Studebaker is Wrong about Stein but Right about Student Debt

Ben Studebaker is defending Jill Stein from John Oliver, to an interesting effect. Studebaker is wrong about Stein; her proposal is nonsense. Studebaker’s incorrect interpretation of her proposal works out, but turns out to be a bit banal when you step back from it.

Stein is arguing that the Federal Reserve can cancel student debt through something called Quantitative Easing. Ben does a good job explaining the policy of QE in only a handful of words, which is (no sarcasm) a public service:

To understand why Stein thinks it might make sense to have the Federal Reserve eliminate student debt, you have to understand what quantitative easing is. Quantitative easing (or “QE” for short) is a form of unconventional monetary policy in which the central bank prints money and buys things with it to inject that money into the economy and encourage investment and consumption. Many people instinctively think that QE will generate inflation, but because QE is generally only introduced in economies that are already underperforming the large inflation does not materialize–QE is replacing investment and consumption that was lost during recessions rather than adding additional investment and consumption on top of what went before.

I’ve bolded things because the whole argument rests on that word being used correctly. It should say assets, but this would be pure pedantry if not for a problem—hang on a second. Assets are anything you can use to buy something else. We’re going to be concerned with two kinds, cash and debt. All debt is an asset because you can sell it for cash. If you have student debt and you are thinking, “Golly, I cannot just sell my debt for money or else I’d be rich!” you are right. If you are owed student debt, however, you can sell it rather than collect the interest and principle in due time. Being owed debt is an asset. While we’re still in the vocabulary part of this, I’ll add that owing debt is called a liability because you will have to pay it later.

Studebaker and Stein seem to be saying different things about what the Fed is going to buy, though I would be doing everyone a disservice if I pretended that Stein has been crystal clear about this. She said, “I am the only one who will do for our young people what our misleaders saw fit to do for Wall Street not that long ago.” Studebaker is interpreting this as buying assets from Wall Street again. From what Oliver put on air, it is fair to interpret what she said as referring to assets, but she has said elsewhere:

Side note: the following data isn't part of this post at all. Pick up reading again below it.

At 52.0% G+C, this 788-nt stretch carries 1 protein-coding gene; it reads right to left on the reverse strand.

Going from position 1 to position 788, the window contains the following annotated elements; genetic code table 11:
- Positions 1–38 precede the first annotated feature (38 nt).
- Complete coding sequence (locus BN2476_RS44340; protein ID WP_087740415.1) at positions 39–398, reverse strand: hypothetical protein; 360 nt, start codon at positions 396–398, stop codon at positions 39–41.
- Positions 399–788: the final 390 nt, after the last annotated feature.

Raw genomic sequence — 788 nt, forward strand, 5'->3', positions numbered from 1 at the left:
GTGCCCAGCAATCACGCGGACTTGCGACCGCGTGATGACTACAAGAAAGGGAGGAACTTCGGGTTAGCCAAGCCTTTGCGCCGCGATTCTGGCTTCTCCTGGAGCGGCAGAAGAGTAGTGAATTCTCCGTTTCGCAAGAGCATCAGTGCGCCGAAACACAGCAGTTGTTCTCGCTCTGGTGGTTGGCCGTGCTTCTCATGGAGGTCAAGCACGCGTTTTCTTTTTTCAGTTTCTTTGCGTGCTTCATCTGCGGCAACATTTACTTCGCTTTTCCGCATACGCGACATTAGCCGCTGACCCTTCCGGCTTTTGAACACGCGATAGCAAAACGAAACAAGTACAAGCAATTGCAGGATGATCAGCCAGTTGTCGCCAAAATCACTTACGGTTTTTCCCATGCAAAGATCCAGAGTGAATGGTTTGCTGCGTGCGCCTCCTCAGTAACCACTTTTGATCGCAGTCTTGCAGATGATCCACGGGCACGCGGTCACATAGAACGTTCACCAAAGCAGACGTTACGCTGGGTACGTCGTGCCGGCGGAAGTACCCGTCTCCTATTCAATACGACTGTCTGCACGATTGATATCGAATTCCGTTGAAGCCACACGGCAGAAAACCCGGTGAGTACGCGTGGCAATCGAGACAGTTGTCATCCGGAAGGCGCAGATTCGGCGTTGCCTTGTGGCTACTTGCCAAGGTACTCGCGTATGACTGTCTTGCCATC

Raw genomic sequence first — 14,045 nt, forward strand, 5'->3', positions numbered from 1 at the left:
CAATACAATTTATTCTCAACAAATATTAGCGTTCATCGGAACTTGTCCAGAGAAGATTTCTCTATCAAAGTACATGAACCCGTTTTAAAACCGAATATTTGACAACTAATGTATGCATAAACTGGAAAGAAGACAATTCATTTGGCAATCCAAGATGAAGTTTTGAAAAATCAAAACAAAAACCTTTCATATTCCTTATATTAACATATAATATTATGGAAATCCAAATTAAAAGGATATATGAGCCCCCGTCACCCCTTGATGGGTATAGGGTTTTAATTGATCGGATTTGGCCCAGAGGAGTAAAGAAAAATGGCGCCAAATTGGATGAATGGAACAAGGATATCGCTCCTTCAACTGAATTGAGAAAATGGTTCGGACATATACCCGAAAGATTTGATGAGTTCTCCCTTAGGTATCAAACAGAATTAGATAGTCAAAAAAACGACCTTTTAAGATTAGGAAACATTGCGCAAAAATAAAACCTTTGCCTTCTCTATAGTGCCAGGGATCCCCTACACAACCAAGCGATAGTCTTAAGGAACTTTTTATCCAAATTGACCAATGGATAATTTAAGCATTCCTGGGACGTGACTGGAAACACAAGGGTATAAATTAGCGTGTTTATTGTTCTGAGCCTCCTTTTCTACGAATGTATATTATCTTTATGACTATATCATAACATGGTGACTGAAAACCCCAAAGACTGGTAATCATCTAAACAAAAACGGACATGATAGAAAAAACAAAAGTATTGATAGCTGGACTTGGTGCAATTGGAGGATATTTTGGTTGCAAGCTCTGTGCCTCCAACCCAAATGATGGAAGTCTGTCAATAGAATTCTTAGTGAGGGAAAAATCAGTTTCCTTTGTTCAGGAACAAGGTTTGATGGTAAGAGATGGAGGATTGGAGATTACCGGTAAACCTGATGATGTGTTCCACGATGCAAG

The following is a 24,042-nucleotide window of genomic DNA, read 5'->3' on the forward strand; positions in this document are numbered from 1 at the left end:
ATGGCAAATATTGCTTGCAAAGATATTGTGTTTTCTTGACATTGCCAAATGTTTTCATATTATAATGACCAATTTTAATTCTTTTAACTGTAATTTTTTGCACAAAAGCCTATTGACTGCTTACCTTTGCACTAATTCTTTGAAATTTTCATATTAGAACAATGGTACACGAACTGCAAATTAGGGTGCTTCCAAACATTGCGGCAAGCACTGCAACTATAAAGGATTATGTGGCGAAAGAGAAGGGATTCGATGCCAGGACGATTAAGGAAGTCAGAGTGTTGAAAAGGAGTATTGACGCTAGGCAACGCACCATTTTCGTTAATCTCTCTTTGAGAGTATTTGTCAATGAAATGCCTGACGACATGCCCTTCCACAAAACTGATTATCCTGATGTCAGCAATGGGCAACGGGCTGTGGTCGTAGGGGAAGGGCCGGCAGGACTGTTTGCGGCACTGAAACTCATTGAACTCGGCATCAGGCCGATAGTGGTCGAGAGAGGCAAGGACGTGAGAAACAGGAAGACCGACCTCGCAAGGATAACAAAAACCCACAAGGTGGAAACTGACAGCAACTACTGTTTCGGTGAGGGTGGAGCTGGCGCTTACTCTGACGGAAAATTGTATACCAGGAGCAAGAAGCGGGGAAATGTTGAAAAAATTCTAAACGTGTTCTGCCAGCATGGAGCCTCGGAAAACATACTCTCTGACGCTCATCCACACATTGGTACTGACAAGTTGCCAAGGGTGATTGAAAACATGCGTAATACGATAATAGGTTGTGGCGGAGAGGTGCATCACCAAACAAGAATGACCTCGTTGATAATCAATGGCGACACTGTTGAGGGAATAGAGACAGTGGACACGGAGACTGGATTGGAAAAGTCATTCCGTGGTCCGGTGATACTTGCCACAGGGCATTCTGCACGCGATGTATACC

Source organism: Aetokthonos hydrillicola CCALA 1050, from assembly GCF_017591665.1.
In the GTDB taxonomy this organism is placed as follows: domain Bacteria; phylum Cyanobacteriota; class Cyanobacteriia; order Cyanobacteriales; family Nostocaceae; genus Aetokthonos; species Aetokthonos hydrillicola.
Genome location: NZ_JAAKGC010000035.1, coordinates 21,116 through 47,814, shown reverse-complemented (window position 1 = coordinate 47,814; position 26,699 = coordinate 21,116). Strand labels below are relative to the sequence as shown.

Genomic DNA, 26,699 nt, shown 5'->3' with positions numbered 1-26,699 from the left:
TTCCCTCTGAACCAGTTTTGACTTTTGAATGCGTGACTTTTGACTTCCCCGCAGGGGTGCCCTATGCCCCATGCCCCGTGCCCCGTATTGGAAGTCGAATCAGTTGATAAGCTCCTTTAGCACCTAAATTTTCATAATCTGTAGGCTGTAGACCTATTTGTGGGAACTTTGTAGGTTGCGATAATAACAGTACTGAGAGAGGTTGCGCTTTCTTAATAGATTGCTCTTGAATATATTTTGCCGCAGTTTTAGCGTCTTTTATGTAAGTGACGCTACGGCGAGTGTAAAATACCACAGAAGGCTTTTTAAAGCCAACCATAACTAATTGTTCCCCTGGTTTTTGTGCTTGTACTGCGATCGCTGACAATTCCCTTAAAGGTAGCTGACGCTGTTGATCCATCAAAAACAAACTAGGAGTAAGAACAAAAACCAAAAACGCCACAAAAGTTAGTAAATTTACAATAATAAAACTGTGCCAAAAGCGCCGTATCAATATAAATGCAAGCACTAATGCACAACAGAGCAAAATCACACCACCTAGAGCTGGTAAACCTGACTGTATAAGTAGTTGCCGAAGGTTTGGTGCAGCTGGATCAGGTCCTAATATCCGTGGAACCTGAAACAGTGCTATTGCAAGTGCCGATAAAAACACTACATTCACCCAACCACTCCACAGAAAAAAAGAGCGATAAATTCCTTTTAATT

[The bailout involved] about $17 trillion if you include the free loans. And the free loans largely got paid back. … Forget about the free loans and just consider the debt that was canceled. That was $4 trillion in the form of quantitative easing. So that’s not money that was transferred to them. It’s simply a debt that was bought up by the U.S. government, and then essentially zeroed out, canceled. So it didn’t put money in their pockets so to speak. But it rid them of all that debt that they would otherwise have to pay. So that’s exactly what we are calling for here, a quantitative easing which is not money in their pocket. It’s essentially that the government has bought up that loan and it tears up the contract. It’s over.

I don’t have time to go through everything that is wrong, misleading, or garbled in this paragraph, so let me focus on that part I bolded. This is simply not true, not even in a “heavily digested for a policy pitch” sort of way. It did not rid anyone of debt they would otherwise have to pay, but rather rid people of uncertain debt they were owed. (The Fed is a much better position to wait out bad contracts and eat bad debt—though the practice comes with some risks.) Jill Stein evidently thinks QE buys liabilities, even if she may not be so clear-headed in that belief. So, when Studebaker says, “the Fed would buy student debt from the banks (and from the federal government, which owns a lot of student debt) and then cancel it,” I think it is worth clarifying two points: